Reference : Harbour porpoise thyroids: Histological investigations and potential interactions wit...
Scientific journals : Article
Life sciences : Aquatic sciences & oceanology
http://hdl.handle.net/2268/992
Harbour porpoise thyroids: Histological investigations and potential interactions with environmental factors
English
Schnitzler, Joseph mailto [Université de Liège - ULg > Département des sciences et gestion de l'environnement > Océanologie >]
Siebert, Ursula mailto [Research- and Technology Centre Westcoast> Christian-Albrecht-University Kiel> Büsum, Germany]
Jepson, Paul mailto [Institute of Zoology> Zoological Society of London> Regent’s Park, London NW1 4RY United Kingdom.]
Beineke, Andreas mailto [Institute of Pathology> University of Veterinary Medicine> Bünteweg 17, 30559 Hannover, Germany]
Jauniaux, Thierry mailto [Université de Liège - ULg > Département de morphologie et pathologie > Département de morphologie et pathologie >]
Bouquegneau, Jean-Marie mailto [Université de Liège - ULg > Département des sciences et gestion de l'environnement > Océanologie >]
Das, Krishna mailto [Université de Liège - ULg > Département des sciences et gestion de l'environnement > Océanologie >]
Oct-2008
Journal of Wildlife Diseases
Wildlife Disease Association
44
888-901
Yes (verified by ORBi)
International
0090-3558
Lawrence
KS
[en] Endocrine disruption ; Phocoena phocoena ; thryroid ; organochlorine ; metals ; Harbour porpoise
[en] The thyroid plays an important role in development and is of primary importance in metabolism and heat loss for cetaceans, including the harbor porpoise (Phocoena phocoena). Several studies have demonstrated that environmental contaminants can alter various aspects of thyroid function in mammals and may contribute to various histologic changes. The present study completes the data set of a 2006 study by Das et al., by performing histological and immunohistologic investigations on thyroids of 36 harbor porpoises from Belgian and United Kingdom waters. The number and mean diameter of follicles (µm) and the relative proportion of follicular, connective, and vascular tissue (%) were quantified in the thyroid gland of each individual. Interfollicular fibrosis has been observed in these thyroid glands, and the collective findings support the hypothesis of an endocrine disruption of thyroid function through organochlorinated compounds. Our study aimed also to reveal potential relationships between thyroid morphometric data and metal levels (Cd, Fe, Zn, Cu, Se, and Hg) using multivariate statistical analysis. The multiple regressions revealed statistically significant relationships between trace elements (cadmium, selenium, and copper) and thyroid fibrosis. The largely negative relationships are interesting findings but do not support the hypothesis that these elements have an adverse effect on thyroid morphometry. Further research is needed to understand the nature of any relationship between organochlorine and trace element exposure and thyroid gland morphology and function in harbor porpoises.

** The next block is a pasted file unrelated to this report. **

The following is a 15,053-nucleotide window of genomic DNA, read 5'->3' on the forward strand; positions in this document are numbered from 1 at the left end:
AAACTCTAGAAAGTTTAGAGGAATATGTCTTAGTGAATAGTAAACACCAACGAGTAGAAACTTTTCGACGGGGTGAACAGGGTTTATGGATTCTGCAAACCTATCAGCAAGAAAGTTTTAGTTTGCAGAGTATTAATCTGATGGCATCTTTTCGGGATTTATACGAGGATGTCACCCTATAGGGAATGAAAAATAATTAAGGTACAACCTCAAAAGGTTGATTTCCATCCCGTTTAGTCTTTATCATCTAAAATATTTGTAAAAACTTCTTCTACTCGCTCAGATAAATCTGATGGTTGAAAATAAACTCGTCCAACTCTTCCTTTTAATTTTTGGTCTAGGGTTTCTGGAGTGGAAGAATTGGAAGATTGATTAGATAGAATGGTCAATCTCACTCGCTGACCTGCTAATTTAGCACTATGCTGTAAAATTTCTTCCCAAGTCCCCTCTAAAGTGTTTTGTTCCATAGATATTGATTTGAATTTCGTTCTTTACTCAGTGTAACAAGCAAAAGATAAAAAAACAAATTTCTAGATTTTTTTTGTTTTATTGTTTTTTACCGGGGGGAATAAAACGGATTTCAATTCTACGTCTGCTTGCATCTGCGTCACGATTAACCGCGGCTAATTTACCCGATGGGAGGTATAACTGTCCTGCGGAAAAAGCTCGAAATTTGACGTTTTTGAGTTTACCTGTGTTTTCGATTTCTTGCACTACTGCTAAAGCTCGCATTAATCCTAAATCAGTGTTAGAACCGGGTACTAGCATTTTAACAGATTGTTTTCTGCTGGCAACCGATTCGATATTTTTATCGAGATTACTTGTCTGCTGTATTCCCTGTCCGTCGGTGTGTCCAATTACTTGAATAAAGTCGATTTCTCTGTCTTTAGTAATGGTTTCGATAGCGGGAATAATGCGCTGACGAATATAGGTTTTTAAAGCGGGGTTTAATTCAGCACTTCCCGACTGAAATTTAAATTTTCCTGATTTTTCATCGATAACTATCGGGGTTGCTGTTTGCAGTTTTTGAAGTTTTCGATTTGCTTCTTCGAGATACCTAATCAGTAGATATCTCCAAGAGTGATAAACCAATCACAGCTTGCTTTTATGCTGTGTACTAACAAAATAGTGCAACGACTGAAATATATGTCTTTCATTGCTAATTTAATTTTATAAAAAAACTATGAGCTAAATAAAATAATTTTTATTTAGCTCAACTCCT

Fonds pour la formation à la Recherche dans l'Industrie et dans l'Agriculture (Communauté française de Belgique) - FRIA
Researchers ; Professionals ; Students ; General public
http://hdl.handle.net/2268/992
http://www.jwildlifedis.org/cgi/content/abstract/44/4/888

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